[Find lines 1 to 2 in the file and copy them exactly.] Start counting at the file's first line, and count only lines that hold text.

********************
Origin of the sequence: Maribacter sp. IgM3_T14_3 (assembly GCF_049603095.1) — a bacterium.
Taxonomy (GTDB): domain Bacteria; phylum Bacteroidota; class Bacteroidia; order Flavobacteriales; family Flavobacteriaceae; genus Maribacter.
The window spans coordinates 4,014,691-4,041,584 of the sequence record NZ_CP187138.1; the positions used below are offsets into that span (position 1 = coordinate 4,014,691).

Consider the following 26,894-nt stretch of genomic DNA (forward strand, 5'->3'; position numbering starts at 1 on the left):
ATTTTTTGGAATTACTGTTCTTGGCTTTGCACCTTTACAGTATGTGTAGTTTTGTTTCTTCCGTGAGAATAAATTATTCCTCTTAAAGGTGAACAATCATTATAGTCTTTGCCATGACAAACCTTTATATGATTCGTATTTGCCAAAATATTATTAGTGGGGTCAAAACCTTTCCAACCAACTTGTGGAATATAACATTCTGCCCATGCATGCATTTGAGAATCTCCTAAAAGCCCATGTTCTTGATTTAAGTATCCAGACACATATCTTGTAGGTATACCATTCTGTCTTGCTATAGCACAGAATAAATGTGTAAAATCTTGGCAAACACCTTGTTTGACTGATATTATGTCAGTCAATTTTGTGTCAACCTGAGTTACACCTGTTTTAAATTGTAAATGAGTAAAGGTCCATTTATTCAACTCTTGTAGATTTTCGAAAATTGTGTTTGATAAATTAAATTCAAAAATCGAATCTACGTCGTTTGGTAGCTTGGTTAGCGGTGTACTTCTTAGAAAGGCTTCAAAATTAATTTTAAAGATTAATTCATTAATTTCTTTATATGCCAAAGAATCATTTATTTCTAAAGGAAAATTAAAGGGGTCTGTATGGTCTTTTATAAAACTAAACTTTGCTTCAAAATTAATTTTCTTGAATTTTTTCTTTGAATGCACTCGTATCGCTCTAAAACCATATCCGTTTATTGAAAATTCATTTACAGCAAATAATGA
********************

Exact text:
Origin of the sequence: Maribacter sp. IgM3_T14_3 (assembly GCF_049603095.1) — a bacterium.
Taxonomy (GTDB): domain Bacteria; phylum Bacteroidota; class Bacteroidia; order Flavobacteriales; family Flavobacteriaceae; genus Maribacter.